They fled war in Syria...

...only to get stuck and sidetracked in Hungary
From The Prisoner to Mad Men, elaborate title sequences are one of the keys to a great TV series

Title sequences: From The Prisoner to Mad Men

Elaborate title sequences are one of the keys to a great TV series. But why does the art form have such a chequered history?
Giorgio Armani Beauty's fabric-inspired foundations: Get back to basics this autumn

Giorgio Armani Beauty's foundations

Sumptuous fabrics meet luscious cosmetics for this elegant look
From stowaways to Operation Stack: Life in a transcontinental lorry cab

Life from the inside of a trucker's cab

From stowaways to Operation Stack, it's a challenging time to be a trucker heading to and from the Continent
Kelis interview: The songwriter and sauce-maker on cooking for Pharrell and crying over potatoes

Kelis interview

The singer and sauce-maker on cooking for Pharrell
Refugee crisis: David Cameron lowered the flag for the dead king of Saudi Arabia - will he do the same honour for little Aylan Kurdi?

Cameron lowered the flag for the dead king of Saudi Arabia...

But will he do the same honour for little Aylan Kurdi, asks Robert Fisk
Our leaders lack courage in this refugee crisis. We are shamed by our European neighbours

Our leaders lack courage in this refugee crisis. We are shamed by our European neighbours

Humanity must be at the heart of politics, says Jeremy Corbyn
Joe Biden's 'tease tour': Could the US Vice-President be testing the water for a presidential run?

Joe Biden's 'tease tour'

Could the US Vice-President be testing the water for a presidential run?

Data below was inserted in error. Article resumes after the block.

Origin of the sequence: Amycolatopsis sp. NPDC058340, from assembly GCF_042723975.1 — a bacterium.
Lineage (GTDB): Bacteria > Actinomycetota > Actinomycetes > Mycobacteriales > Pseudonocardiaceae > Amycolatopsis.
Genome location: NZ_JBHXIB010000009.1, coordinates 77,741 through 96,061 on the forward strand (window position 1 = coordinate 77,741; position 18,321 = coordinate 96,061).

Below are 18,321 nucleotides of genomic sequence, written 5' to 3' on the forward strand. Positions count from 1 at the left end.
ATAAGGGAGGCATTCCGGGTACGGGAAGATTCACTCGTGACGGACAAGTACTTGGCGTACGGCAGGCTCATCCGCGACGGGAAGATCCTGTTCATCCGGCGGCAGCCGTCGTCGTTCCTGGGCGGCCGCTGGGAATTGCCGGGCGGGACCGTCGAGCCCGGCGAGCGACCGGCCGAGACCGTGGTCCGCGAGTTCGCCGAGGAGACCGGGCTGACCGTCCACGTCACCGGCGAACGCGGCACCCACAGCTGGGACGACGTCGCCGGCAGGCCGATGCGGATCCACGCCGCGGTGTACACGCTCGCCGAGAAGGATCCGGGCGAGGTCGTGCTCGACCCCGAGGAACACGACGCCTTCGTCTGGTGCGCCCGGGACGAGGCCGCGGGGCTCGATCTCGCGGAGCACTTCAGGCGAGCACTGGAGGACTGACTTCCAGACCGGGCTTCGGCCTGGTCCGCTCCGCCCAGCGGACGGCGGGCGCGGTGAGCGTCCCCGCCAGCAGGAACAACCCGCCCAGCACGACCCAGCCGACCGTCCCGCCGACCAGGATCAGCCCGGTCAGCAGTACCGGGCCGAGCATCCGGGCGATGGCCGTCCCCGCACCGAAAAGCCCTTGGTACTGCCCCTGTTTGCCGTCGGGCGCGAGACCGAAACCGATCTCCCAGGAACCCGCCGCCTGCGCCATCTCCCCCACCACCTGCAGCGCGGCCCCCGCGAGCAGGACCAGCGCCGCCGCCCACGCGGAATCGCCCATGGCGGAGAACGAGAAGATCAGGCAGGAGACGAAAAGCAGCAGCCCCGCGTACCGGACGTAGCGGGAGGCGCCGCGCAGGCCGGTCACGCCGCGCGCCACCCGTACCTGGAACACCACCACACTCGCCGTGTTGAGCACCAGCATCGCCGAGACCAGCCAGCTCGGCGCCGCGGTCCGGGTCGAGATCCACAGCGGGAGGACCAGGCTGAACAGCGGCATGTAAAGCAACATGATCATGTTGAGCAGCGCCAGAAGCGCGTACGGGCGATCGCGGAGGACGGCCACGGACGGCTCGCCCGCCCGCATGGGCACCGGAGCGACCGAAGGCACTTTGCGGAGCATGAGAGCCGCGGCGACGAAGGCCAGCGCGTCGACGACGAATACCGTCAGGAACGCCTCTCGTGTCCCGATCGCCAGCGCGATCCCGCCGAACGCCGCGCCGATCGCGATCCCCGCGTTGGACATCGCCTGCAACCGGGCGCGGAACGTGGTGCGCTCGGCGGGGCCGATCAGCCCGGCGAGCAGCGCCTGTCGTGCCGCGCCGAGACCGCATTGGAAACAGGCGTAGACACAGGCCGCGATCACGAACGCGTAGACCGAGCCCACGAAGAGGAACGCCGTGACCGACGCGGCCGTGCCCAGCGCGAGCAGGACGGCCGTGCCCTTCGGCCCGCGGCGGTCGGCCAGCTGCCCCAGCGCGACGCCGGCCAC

Britain's 24-hour culture: With the 'leisured society' a distant dream we're working longer and less regular hours than ever

Britain's 24-hour culture

With the 'leisured society' a distant dream we're working longer and less regular hours than ever
Diplomacy board game: Treachery is the way to win - which makes it just like the real thing

The addictive nature of Diplomacy

Bullying, betrayal, aggression – it may be just a board game, but the family that plays Diplomacy may never look at each other in the same way again
Lady Chatterley's Lover: Racy underwear for fans of DH Lawrence's equally racy tome

Fashion: Ooh, Lady Chatterley!

Take inspiration from DH Lawrence's racy tome with equally racy underwear
8 best children's clocks

Tick-tock: 8 best children's clocks

Whether you’re teaching them to tell the time or putting the finishing touches to a nursery, there’s a ticker for that
Charlie Austin: Queens Park Rangers striker says ‘If the move is not right, I’m not going’

Charlie Austin: ‘If the move is not right, I’m not going’

After hitting 18 goals in the Premier League last season, the QPR striker was the great non-deal of transfer deadline day. But he says he'd preferred another shot at promotion
Isis profits from destruction of antiquities by selling relics to dealers - and then blowing up the buildings they come from to conceal the evidence of looting

How Isis profits from destruction of antiquities

Robert Fisk on the terrorist group's manipulation of the market to increase the price of artefacts
Labour leadership: Andy Burnham urges Jeremy Corbyn voters to think again in last-minute plea

'If we lose touch we’ll end up with two decades of the Tories'

In an exclusive interview, Andy Burnham urges Jeremy Corbyn voters to think again in last-minute plea